Satellite photos show flooding around Kyiv, protecting the capital from Russian advances in a possible instance of 'hydraulic warfare'

  • A river basin to the northwest of Kyiv has been flooded.

  • It's unclear whether this was intentional, but it could be a move to block Russian troops.

  • If the troops were unable to cross the river, they wouldn't be able to capture Kyiv from the West, per CNN.

Satellite images show flooding in the Irpin River basin northwest of Kyiv.

It is unclear what caused the flooding, but this could be a strategic move by Ukraine to block the advance of Russian troops on the capital, analysts have said. The basin borders a large reservoir.

It could be an example of "hydraulic warfare" from Ukraine to block the advancing Russian troops targeting the city's northwest, analysts previously told the Washington Post. If the Russian forces cannot cross the Irpin river, they will not be able to take Kyiv from the west, according to CNN.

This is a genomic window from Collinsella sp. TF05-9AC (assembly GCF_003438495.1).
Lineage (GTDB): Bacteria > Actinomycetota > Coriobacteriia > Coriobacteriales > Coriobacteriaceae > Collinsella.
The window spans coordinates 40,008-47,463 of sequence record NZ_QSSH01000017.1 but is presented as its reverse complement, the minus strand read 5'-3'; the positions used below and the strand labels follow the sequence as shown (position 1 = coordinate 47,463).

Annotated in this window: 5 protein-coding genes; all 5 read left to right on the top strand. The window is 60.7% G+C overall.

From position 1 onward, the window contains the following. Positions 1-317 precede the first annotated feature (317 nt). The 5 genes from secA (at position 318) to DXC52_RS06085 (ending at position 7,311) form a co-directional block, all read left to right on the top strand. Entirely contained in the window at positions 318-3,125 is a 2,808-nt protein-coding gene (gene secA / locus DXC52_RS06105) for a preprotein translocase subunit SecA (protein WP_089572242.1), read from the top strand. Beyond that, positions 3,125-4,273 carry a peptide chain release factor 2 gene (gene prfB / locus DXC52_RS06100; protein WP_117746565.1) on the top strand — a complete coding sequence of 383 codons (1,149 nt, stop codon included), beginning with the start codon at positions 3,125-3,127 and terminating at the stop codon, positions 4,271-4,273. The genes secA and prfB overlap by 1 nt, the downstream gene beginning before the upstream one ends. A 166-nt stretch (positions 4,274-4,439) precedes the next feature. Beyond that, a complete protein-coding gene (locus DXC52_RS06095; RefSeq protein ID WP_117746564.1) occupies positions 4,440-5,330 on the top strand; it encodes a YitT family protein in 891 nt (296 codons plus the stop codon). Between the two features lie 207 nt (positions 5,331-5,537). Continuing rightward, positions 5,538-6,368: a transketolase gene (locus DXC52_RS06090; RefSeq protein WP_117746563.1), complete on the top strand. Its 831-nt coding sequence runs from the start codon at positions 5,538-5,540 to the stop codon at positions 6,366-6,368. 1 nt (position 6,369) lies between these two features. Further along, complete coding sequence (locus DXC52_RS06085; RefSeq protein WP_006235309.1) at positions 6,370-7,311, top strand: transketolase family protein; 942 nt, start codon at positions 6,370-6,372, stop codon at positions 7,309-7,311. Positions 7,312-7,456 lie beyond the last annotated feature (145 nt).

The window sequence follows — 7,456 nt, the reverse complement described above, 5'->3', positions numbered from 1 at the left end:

Side by side images of the Irpin river basin.
Annotated satellite images show the Irpin river basin on February 28 and March 22.Satellite image ©2022 Maxar Technologies

According to the UK's defense intelligence, Russian troops have driven towards Kyiv from the north, west, and east since the war began on February 24. Capturing Kyiv is seen as Russia's primary goal in its invasion of Ukraine, but it has struggled to make headway facing fierce resistance from Ukrainian forces.

Ukraine said Tuesday that it had recaptured Makariv, a town west of Kyiv, the Associated Press said, further blunting Russia's ambition to launch an assault on the city from the northwest.

a map shows location of events in the story
A map of the region around Kyiv shows the Irpin River Basin, Makariv, and the likely axes of Russian troop advances, per the UK Defense.Google Maps/Insider

Ukraine's ambassador to the US said on February 26 that Russian forces had destroyed a dam in the water reservoir North of Kyiv. However, it is unclear whether that event is connected to the flooding, per The Washington Post.






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